Re: facilitator SF Bay area
From: Sharon Villines (sharonsharonvillines.com)
Date: Sat, 11 Feb 2017 08:14:20 -0800 (PST)
> On Feb 10, 2017, at 3:17 PM, Fern Selzer <fernselzer [at] cruzio.com> wrote:
> 
> We are having our  spring training coming up and our community wants to work 
> on “morale”

This doesn’t address the need for a facilitator but the research on teams shows 
that the most effective method of bringing a team together is success. Suddenly 
all the personality conflicts and past frustrations fade. Energy goes into more 
success.

Ann Zabaldo has organized a facilitator trade through Mid Atlantic Cohousing so 
any community can ask a facilitator from another community to help with 
facilitating a meeting. Best if the trade goes both ways (highly educational 
for both facilitators). But this might be your best choice. Like Eris the 
person will know cohousing and will be an “outsider” too. It might also be more 
easier to do since no money is being spent.

I also suggest doing rounds and rounds and rounds. It gives each person time to 
speak and to hear others. Ask people to talk about feelings. What is going on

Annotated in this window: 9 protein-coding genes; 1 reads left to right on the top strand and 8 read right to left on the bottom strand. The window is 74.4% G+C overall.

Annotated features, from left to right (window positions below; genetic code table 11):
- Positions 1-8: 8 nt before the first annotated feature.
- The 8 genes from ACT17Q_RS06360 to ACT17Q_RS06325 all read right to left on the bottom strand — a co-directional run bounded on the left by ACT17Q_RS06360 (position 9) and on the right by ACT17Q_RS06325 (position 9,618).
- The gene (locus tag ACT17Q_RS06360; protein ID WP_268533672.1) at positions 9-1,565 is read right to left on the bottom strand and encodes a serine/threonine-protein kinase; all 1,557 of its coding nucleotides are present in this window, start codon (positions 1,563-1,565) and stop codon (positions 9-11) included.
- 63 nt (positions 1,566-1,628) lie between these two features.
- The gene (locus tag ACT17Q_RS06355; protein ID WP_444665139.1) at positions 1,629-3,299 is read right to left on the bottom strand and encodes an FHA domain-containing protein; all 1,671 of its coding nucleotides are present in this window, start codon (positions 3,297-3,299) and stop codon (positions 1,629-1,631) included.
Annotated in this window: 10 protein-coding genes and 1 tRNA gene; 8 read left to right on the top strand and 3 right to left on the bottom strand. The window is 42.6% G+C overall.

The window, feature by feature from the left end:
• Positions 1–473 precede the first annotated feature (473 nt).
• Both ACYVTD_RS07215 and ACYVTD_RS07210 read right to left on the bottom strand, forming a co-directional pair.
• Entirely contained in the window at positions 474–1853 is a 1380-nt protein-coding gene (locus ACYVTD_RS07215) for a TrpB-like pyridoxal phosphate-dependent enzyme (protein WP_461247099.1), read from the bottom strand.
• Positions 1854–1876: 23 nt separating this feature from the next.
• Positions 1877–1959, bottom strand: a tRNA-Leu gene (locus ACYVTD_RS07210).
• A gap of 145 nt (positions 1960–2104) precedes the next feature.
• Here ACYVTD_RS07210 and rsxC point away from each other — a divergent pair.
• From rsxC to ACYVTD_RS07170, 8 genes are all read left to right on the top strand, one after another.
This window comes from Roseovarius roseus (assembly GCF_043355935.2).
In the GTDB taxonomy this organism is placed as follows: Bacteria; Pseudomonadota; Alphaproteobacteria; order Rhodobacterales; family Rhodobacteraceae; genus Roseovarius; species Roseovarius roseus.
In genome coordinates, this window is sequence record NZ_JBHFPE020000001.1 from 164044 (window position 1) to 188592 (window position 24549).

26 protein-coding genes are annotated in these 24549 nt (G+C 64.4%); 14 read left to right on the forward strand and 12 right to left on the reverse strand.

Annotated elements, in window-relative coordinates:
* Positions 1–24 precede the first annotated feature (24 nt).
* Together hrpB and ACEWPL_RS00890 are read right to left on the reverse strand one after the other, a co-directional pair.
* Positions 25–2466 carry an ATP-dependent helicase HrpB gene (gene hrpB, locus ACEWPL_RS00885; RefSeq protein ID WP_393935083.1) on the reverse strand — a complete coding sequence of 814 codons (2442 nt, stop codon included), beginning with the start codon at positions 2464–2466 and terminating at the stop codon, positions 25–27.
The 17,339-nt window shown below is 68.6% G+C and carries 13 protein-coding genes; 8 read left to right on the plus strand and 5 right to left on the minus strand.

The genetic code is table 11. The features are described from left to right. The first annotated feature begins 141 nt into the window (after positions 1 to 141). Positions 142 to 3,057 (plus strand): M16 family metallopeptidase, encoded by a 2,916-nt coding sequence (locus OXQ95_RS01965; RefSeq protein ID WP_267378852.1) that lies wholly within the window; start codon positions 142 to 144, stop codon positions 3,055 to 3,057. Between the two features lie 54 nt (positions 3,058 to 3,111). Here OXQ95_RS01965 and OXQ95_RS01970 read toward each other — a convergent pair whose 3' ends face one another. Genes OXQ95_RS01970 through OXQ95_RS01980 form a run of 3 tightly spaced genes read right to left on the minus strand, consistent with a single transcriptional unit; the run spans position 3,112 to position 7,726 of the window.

that is making me feel tense or fearful? What is making me feel good?

There is surely a website that discusses morale issues that will give you ideas 
for more questions. Do a round on a question at least twice. Pick up topics 
from the round that could be affecting everyone. Do rounds on that.

Keep the round moving. Don’t do anything to suggest that the facilitator is 
“running” the round but you may need some soft coaxing to stop people from 
lecturing others or expounding at length. And other people not speaking—those 
can be hot spots lying in wait. This is about every person expressing their own 
feelings.

The reminder I use for myself, most often in hindsight, is that each person has 
a dotted line in front of them and they shouldn’t cross that line with advice 
or accusations about others. Rounds are about the person speaking. 

Don’t get lost by focusing on one problem or person. The focus is on the 
individual in order to bring them all into a group. That means everyone 
collectively, not just the one’s who perceive themselves as aggrieved or as 
peacemakers or problem solvers. A round gives people space to self organize, 
not be organized by someone else.

And read the best quotes of the Dowager Countess to set the tone:

http://tinyurl.com/h26fdoa (ignore the awful ads)

“There can be too much truth in relationships."
Violet Crawley, Dowager Countess of Grantham

Sharon
----
Sharon Villines
Takoma Village Cohousing, Washington DC
http://www.takomavillage.org




  • facilitator SF Bay area Fern Selzer, February 10 2017
    • Re: facilitator SF Bay area Sharon Villines, February 11 2017

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